By Dana Rathbun
2011 has marked a historical change in funding for education in Texas. As it
was discovered that the state of Texas had a $27 billion dollar deficit to remedy,
legislators found a solution in shrinking spending on one of the most important
areas. Budget cuts for the education fund are significant because this is the first
time in over 60 years that spending per student is being decreased. In addition,
funding for student financial aid was also slashed, with combined reductions of over
5 billion total. These actions have deeply affected Texas students and teachers with
layoffs, over-crowded classrooms, and closure of many schools, and the outcry is
blaring. There are lawsuits pending against the state with growing plaintiffs. The
impressive rallies of thousands against these cuts in education funding as a means
to balance the budget send a message that Texans do not agree with the plans of
the legislature. However, these lawsuits can take years and while rallies make the
message heard, it should be more forceful. Texans need to make their voices heard
at the voting booths.
To get a clear view of the current situation, I interviewed Clay Robison, a spokesman
of the Texas State Teachers Association. The TSTA is apart of a recent lawsuit as an
indictment of Governor Rick Perry and the legislative majority over school finance.
1). Q.What are the goals expected to come out of this lawsuit and why now? What was the ‘last straw’?
A. Well, this lawsuit will take years to go through and it is not the first one, and won’t be the last. School funding is based on two things: state tax revenue and local property taxes. Recently, though the funding is shifting towards being based more heavily upon the local property taxes. This leads to gaps in funding for schools located in areas where the homes are worth less. Other schools in wealthier areas can make up the gap with their higher property taxes. The ‘Robin hood’ law is not very popular and has been used lately to take those taxes from wealthier districts and give it to the poorer districts to make up their costs.
The so-called straw that broke the camel’s back was during the last legislative session earlier this year when they cut 5.4 billion in budget cuts for school funding and funding for student loans. The formula for calculating the funding in the budget involves allocating enough funds for the amount of new student population. Recently, the new student population for Texas grows by around 80,000 a year. That is enough to populate a single new school district! So when these deep budget cuts were passed, it was the first time in 60+ years that the budget did not accommodate for the new population.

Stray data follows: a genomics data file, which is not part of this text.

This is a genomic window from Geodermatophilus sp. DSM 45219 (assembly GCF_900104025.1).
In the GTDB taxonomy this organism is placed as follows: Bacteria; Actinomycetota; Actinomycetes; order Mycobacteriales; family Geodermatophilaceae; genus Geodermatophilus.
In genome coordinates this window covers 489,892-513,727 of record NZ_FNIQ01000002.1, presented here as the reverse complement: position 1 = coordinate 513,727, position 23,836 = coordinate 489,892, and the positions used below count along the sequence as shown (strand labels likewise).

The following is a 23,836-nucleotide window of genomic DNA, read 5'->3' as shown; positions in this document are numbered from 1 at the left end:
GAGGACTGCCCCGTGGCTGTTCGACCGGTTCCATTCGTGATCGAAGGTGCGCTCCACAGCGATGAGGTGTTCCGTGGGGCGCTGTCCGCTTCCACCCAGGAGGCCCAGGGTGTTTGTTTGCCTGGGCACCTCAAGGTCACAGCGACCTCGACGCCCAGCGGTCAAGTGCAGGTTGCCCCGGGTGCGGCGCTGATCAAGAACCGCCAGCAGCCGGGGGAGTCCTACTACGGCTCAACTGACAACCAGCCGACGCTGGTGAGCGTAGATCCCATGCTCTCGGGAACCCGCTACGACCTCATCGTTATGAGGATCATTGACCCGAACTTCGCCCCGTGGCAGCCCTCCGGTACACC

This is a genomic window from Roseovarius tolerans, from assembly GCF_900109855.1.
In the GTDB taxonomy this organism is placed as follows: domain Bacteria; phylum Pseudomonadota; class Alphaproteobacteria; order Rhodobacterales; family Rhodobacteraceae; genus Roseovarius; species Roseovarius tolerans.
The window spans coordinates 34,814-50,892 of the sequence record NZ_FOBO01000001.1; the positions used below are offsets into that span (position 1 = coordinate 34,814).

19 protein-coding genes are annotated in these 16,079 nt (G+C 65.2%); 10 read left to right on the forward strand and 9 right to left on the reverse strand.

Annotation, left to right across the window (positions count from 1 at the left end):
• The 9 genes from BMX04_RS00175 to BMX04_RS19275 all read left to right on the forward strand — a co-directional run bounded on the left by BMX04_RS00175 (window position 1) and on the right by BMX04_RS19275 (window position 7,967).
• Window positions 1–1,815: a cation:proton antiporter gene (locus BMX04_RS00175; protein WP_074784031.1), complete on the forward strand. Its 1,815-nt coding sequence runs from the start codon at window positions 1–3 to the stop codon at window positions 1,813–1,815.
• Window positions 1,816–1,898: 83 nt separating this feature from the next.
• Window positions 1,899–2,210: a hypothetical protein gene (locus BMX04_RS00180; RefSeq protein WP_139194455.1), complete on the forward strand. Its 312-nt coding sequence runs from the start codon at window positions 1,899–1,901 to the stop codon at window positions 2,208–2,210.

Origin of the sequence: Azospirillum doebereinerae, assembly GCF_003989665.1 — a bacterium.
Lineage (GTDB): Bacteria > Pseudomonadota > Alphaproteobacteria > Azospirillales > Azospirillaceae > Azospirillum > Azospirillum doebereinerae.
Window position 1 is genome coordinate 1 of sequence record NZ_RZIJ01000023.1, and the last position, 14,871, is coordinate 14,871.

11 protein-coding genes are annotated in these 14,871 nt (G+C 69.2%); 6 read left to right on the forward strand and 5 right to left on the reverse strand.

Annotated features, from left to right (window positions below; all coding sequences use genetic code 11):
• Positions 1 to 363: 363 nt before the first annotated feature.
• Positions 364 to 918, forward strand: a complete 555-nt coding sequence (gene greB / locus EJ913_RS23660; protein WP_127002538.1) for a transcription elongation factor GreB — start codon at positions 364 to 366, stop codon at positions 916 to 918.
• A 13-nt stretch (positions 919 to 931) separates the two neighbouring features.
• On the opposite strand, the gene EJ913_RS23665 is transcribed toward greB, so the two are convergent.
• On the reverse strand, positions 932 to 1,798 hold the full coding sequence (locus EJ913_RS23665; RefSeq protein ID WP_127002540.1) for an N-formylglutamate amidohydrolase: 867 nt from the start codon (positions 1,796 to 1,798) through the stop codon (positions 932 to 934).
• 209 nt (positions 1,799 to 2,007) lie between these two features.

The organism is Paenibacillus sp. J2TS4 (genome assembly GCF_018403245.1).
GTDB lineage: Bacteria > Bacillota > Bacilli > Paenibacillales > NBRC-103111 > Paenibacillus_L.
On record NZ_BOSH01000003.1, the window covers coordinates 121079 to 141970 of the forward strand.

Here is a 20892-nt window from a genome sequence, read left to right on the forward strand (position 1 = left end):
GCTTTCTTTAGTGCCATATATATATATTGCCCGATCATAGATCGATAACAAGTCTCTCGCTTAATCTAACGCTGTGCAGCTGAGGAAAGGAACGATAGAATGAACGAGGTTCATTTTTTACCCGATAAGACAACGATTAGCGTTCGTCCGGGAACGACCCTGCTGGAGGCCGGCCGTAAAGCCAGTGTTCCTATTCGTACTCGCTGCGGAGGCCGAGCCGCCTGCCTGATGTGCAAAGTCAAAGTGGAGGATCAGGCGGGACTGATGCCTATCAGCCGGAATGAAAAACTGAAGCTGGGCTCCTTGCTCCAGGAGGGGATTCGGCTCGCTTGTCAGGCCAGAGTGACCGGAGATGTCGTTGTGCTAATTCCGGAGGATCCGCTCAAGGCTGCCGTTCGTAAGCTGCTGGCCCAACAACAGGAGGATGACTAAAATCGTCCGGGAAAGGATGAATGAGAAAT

Right now there are about 300 school districts as plaintiffs tied into another lawsuit against the state. Other plaintiffs include parent and more are expected to jump on this lawsuit as well. There is will probably be even another lawsuit added to these, brought on by the wealthier schools districts, stating that the state doesn’t spend enough on ANY school district, including them in the mistreatment.
The goal of the TSTA lawsuit is to give the legislation a deadline to deal with this problem and fix the outdated tax system.
2). Q. The press release stated that “The Texas Teachers Association is confident our courts will be guided by the Texas Constitution, not by anti-government ideologues…” Can you please provide an example as to what you mean by ‘anti-government ideologues’?
A. For example The Tea Party and conservative legislators like Rick Perry, but I want to remind you that this is the view of the TSTA. They want smaller government and act like any type of new taxes and tax reform is bad. Rick Perry has been a life long politician and he gets up there running for president speaking like he has never set foot in a government office. They want to run as anti-establishment and anti-tax and that is what they have been elected to do. To fight tax increases.
At the beginning of the year, Texas faced a budget deficit of 27 billion and 1/10 of that was made up of the deficit from the school budget. Their grand idea of making up for this is to shrink government and cut the budget where we need it the most; in education. By firing teachers and other school employees, make classroom size larger instead of fixing the problem. But this is part of their anti-government ideology. Rick Perry left millions in the ‘rainy day fund’ which is supposed to be for emergencies and I think what we had this year qualifies as one.
Q. Why would he do that?
A. To say he did such a great job balancing the budget that he had leftover money in the rainy day fund and help his campaign.
The Texas Constitution states that it is the within the rights of citizens that the state provide for efficient education and currently, they are not doing that. This is the main reason for the lawsuit.
3). Q. How helpful, if voted for and enacted, will the new school funding/education loans propositions currently on the ballot prove to be in regards to the current problem?
- It will have very little impact and barely any help. The whole system is out dated and needs to be revised.
4). What types of actions can us as students and citizens contribute to aid the success of this cause? In the short-term? In the long-term?
Q. Well, I would say stay informed. Ask questions like you are doing right now. When you are informed, VOTE for the people that with really help education. And remember, not everyone who says they are running for education is really for education. Nobody runs against education when they are campaigning. You have to check their records. Stay engaged to the issues and what is important and which candidates are proven to do what is important.